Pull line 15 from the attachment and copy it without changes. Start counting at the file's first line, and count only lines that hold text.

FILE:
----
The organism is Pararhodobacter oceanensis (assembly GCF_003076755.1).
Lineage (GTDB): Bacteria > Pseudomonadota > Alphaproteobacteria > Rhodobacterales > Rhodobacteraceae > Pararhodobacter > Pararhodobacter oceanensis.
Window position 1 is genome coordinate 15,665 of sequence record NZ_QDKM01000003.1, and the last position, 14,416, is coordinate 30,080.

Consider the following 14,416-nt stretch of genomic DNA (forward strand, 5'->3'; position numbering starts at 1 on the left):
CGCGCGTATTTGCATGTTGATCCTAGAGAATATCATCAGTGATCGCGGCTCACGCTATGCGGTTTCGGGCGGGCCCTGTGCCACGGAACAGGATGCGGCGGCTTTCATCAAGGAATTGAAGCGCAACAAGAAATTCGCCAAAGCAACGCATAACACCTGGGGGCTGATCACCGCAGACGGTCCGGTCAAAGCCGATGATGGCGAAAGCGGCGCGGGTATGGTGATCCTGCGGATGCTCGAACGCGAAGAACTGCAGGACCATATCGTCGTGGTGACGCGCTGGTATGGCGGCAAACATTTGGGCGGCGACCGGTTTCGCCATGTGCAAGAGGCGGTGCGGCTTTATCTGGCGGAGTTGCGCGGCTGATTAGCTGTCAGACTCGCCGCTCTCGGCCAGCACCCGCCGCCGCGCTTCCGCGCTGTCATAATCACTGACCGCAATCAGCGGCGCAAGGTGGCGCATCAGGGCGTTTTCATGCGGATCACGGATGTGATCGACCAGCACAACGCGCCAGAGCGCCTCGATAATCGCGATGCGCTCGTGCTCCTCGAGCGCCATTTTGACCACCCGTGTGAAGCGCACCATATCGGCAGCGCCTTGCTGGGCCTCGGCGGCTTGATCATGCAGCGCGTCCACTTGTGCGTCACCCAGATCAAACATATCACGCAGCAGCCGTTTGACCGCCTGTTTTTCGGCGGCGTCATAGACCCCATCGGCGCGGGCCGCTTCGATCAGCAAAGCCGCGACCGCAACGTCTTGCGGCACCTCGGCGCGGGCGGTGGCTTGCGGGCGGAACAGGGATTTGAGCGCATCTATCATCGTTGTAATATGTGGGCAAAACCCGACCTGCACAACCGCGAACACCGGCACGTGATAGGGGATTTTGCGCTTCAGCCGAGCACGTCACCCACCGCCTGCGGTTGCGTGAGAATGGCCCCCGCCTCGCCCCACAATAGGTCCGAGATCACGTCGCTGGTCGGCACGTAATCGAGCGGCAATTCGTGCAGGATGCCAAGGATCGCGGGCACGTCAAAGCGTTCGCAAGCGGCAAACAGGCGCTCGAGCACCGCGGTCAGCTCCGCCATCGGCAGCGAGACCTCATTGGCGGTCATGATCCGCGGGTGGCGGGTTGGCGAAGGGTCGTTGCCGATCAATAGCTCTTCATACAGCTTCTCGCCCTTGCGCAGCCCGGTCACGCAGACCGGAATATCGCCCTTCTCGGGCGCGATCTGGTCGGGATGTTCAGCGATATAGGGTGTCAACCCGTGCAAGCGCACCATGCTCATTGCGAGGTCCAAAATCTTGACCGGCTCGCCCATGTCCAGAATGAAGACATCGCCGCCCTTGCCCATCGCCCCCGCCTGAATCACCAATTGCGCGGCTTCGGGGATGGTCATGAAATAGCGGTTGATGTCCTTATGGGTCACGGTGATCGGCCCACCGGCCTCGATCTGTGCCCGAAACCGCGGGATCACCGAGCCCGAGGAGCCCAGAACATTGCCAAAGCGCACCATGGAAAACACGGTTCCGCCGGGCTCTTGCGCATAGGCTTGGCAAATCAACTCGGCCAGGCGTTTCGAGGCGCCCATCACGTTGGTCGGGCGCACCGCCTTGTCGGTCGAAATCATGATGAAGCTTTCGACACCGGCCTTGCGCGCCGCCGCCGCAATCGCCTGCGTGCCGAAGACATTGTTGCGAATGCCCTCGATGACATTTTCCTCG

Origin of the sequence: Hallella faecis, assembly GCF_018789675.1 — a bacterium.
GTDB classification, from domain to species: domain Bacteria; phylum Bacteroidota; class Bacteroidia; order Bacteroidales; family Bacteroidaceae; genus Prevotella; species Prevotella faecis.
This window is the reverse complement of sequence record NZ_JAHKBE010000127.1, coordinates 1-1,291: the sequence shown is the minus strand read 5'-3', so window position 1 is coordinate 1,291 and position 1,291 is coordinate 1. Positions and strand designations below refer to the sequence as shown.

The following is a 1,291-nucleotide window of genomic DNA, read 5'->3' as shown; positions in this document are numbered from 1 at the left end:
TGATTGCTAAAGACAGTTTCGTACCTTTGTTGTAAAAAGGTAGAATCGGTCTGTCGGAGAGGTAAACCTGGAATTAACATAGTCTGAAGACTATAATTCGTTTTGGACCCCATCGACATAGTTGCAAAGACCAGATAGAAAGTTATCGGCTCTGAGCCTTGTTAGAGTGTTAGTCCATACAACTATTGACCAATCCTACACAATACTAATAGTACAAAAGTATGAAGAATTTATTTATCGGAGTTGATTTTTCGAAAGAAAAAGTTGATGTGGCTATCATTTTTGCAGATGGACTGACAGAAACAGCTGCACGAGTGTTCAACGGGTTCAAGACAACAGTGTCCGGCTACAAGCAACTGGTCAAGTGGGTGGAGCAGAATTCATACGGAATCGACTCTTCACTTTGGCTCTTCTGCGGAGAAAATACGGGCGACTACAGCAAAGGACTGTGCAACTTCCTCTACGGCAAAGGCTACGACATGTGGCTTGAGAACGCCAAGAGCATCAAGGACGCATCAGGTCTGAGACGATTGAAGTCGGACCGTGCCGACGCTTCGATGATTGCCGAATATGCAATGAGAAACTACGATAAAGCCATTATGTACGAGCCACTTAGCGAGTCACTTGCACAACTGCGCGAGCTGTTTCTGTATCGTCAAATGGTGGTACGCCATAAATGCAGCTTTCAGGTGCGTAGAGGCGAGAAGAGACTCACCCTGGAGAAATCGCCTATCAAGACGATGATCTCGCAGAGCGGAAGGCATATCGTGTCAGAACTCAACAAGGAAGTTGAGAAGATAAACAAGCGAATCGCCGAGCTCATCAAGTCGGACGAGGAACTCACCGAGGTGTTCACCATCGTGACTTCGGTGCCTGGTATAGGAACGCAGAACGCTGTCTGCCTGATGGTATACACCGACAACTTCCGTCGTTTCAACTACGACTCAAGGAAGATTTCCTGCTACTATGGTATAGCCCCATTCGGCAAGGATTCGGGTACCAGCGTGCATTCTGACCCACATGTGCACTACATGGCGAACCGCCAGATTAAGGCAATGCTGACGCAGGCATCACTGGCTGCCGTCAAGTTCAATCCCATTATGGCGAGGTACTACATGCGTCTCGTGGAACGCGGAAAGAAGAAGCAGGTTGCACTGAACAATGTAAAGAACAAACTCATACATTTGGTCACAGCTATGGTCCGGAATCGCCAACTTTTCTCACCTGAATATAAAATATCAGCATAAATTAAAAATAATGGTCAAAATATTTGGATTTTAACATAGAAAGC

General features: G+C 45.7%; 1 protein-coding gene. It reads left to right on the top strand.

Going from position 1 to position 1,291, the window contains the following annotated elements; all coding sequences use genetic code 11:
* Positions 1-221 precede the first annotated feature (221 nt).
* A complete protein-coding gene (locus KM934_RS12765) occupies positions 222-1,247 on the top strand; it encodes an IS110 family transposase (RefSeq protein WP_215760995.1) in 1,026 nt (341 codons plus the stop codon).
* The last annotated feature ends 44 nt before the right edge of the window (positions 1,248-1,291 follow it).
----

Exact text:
* The last annotated feature ends 44 nt before the right edge of the window (positions 1,248-1,291 follow it).